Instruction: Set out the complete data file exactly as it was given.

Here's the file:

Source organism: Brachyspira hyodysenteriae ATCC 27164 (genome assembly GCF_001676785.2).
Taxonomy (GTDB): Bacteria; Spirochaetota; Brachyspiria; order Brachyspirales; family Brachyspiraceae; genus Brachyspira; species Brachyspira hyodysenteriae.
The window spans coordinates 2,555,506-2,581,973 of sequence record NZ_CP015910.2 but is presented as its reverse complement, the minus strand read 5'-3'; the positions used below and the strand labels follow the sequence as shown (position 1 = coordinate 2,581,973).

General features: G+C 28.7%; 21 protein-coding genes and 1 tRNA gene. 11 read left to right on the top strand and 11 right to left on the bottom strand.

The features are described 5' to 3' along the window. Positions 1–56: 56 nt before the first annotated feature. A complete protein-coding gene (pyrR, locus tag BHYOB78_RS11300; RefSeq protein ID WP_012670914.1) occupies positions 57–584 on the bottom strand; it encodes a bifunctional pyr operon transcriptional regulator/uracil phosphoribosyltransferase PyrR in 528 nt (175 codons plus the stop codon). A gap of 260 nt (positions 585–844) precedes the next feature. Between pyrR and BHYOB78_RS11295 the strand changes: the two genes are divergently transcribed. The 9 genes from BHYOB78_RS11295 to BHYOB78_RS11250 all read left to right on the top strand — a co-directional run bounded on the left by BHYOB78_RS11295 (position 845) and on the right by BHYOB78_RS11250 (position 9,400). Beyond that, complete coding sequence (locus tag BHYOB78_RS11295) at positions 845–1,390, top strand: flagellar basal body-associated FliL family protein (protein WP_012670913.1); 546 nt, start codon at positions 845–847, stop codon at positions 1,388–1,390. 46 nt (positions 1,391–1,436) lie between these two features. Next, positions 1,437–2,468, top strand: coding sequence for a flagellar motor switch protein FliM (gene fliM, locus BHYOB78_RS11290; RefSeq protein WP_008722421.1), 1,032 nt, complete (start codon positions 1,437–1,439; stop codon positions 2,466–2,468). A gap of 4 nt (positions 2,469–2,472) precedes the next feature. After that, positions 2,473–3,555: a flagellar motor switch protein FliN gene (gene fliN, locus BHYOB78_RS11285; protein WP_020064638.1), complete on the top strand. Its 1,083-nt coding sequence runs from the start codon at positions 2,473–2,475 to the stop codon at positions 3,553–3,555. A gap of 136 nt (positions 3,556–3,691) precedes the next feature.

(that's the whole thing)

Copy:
Source organism: Brachyspira hyodysenteriae ATCC 27164 (genome assembly GCF_001676785.2).
Taxonomy (GTDB): Bacteria; Spirochaetota; Brachyspiria; order Brachyspirales; family Brachyspiraceae; genus Brachyspira; species Brachyspira hyodysenteriae.
The window spans coordinates 2,555,506-2,581,973 of sequence record NZ_CP015910.2 but is presented as its reverse complement, the minus strand read 5'-3'; the positions used below and the strand labels follow the sequence as shown (position 1 = coordinate 2,581,973).

General features: G+C 28.7%; 21 protein-coding genes and 1 tRNA gene. 11 read left to right on the top strand and 11 right to left on the bottom strand.

The features are described 5' to 3' along the window. Positions 1–56: 56 nt before the first annotated feature. A complete protein-coding gene (pyrR, locus tag BHYOB78_RS11300; RefSeq protein ID WP_012670914.1) occupies positions 57–584 on the bottom strand; it encodes a bifunctional pyr operon transcriptional regulator/uracil phosphoribosyltransferase PyrR in 528 nt (175 codons plus the stop codon). A gap of 260 nt (positions 585–844) precedes the next feature. Between pyrR and BHYOB78_RS11295 the strand changes: the two genes are divergently transcribed. The 9 genes from BHYOB78_RS11295 to BHYOB78_RS11250 all read left to right on the top strand — a co-directional run bounded on the left by BHYOB78_RS11295 (position 845) and on the right by BHYOB78_RS11250 (position 9,400). Beyond that, complete coding sequence (locus tag BHYOB78_RS11295) at positions 845–1,390, top strand: flagellar basal body-associated FliL family protein (protein WP_012670913.1); 546 nt, start codon at positions 845–847, stop codon at positions 1,388–1,390. 46 nt (positions 1,391–1,436) lie between these two features. Next, positions 1,437–2,468, top strand: coding sequence for a flagellar motor switch protein FliM (gene fliM, locus BHYOB78_RS11290; RefSeq protein WP_008722421.1), 1,032 nt, complete (start codon positions 1,437–1,439; stop codon positions 2,466–2,468). A gap of 4 nt (positions 2,469–2,472) precedes the next feature. After that, positions 2,473–3,555: a flagellar motor switch protein FliN gene (gene fliN, locus BHYOB78_RS11285; protein WP_020064638.1), complete on the top strand. Its 1,083-nt coding sequence runs from the start codon at positions 2,473–2,475 to the stop codon at positions 3,553–3,555. A gap of 136 nt (positions 3,556–3,691) precedes the next feature.